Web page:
For me, my healing is a picture of salvation. I was bogged down by the mud and mire of selfishness and pride, in the desperate pit of wanting my own way and of ignoring God. I couldn’t do anything to help myself. When I realised I needed someone to rescue me from that, I prayed to Jesus. He is the only one who can save and bring us into relationship with God. He forgave my sin, and kept a careful watch on me as I learned to live with Him as my boss. He keeps me on the right path and hoiks me back when I stray. The more I understand of what He has done, the more I praise Him out of a deeply grateful heart. And I trust that my joy spills out so that others notice it and want to know the Source of my joy.
How about you? If you feel like you’re weighed down by the cares and responsibilities of life, in the pit of despair, tell Jesus about it. He can and He will help you. If you’d like me to pray for you, then please leave a comment on this post or contact me using the ‘contact’ page and I will be happy to do so.
Our house is upside down at the moment. The lounge is echoey with bare walls and a minimum of furniture (we’ve taken the minimalist look to a new level!), the bedroom furniture is all bunched together in the middle of the room, requiring Adrian and me to go through all manner of gymnastics just to get into bed at night, and there is stuff all over the study that doesn’t belong there. As for the spare room, it’s become a storage box for all the stuff that is usually in the lounge, bedroom and study…. The kitchen hasn’t escaped unscathed with its constant smell of white spirits and array of paint tins, brushes and rollers. Even the shower in the bathroom is joining in by working haphazardly. All our spare time is spent on painting or preparing to paint, looking at colours, carpets and curtains, and endless trips to B&Q, Homebase and Ikea.
Consequently, life is exhausting and somewhat stressful in the Johnson household. At times, I look around at all the work that still needs to be done and am in danger of being completely overwhelmed. Deep breaths are needed.
It will be good when all these rooms are finished and home is back to being home. But we have to go through the mess and upheaval before we can sit back and enjoy the results.
It’s the same when God comes in and turns your life upside down. At first you think, ‘I can do this, yes I trust You Lord,’ while merrily trundling along in your own strength. And then He adds in something else to the mix, and then that thing goes wrong. Before you know it, life feels overwhelming and you begin to wonder just how it could all go so wrong. It’s not pleasant, it’s not easy and it’s downright hard when it happens.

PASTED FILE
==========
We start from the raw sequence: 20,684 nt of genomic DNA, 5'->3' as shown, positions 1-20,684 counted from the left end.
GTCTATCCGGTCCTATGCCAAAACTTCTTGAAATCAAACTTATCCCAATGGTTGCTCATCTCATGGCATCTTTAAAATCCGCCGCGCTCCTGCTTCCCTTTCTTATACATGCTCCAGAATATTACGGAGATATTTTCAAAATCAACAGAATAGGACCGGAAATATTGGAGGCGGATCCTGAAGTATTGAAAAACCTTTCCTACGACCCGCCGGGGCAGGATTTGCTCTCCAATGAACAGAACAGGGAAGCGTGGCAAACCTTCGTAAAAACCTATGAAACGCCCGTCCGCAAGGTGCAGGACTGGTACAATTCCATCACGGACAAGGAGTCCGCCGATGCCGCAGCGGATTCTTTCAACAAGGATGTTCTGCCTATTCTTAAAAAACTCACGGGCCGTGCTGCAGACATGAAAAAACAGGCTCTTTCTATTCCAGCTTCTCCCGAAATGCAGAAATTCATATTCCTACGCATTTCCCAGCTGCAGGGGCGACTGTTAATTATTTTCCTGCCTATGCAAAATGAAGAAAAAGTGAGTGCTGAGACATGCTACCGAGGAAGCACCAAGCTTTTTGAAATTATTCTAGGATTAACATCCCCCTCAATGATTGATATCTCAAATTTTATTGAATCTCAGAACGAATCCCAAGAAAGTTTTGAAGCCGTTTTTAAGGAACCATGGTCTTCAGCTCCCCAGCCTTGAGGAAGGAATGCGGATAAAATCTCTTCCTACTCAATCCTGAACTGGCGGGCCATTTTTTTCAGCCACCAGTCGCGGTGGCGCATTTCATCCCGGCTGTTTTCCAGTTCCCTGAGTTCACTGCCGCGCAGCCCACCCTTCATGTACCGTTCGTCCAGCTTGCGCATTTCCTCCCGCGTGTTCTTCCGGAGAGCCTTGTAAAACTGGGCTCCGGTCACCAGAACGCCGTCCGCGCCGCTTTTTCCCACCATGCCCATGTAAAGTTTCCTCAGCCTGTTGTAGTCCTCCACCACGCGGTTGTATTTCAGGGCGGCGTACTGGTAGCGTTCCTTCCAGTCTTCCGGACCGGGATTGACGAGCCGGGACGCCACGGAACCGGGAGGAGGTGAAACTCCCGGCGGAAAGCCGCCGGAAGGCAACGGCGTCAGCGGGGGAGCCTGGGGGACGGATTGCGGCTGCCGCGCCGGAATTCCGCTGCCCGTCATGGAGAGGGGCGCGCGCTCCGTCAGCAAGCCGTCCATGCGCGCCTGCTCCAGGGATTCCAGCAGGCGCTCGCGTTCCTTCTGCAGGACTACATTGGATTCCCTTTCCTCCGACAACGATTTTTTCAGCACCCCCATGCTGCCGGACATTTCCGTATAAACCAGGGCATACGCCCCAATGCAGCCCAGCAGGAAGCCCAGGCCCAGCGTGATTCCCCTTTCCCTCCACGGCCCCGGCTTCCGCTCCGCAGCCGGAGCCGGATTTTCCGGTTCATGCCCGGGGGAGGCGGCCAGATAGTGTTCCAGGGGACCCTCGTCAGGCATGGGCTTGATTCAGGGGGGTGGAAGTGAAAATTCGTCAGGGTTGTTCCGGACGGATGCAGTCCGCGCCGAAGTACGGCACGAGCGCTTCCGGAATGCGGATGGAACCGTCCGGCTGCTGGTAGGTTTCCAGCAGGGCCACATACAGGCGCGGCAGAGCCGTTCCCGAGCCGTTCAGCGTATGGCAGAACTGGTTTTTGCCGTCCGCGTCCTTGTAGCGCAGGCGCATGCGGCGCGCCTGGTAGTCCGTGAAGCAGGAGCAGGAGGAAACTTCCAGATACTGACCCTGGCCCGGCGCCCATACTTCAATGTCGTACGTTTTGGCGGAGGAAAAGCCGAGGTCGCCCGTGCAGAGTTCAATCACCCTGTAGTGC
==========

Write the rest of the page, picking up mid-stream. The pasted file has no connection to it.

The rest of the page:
At various times, God has – without notice or my prior consent – stepped in and caused apparent chaos in my life. The first major upheaval came along in my late teens when my dad was ill with heart problems, in and out of hospital. Eventually he was told he needed a heart transplant, for which the likely wait would be two and a half years. But the doctors only gave him two years to live. At that point, I decided I’d had enough of God messing things up in my life. If that was how He was going to manage things, fine, I was going to take over. I could do a much better job. While my mum and dad quietly accepted the diagnosis and committed themselves and the situation to God, I rebelled in my heart. They had inner peace that kept them sane in the months waiting for a heart to become available, and during the long nights when my dad struggled to breathe and my mum secretly wondered if she would wake up in the morning a widow. I, on the other hand, had nothing but stress and fear. I was terrified of losing my dad and I was stressed because I was completely helpless. This was not one of those situations of knowing the right people to get things done. There was nothing I could do – apart from pray, and there was no way I was going to do that! Subsequently, my parents’ prayers were answered and my dad got his new heart (albeit it on the third time after two false alarms). They both pulled through. I collapsed a few months later, having learned the hard way that God loves me way too much to allow me to just cut Him out of my life without a second thought. He brought me to a complete standstill so that I could say, ‘sorry’ and get right with Him again. Through that I’ve learned that no matter how tough life is, keep the communication lines open between you and God. Cutting Him off is the very worst thing you can do.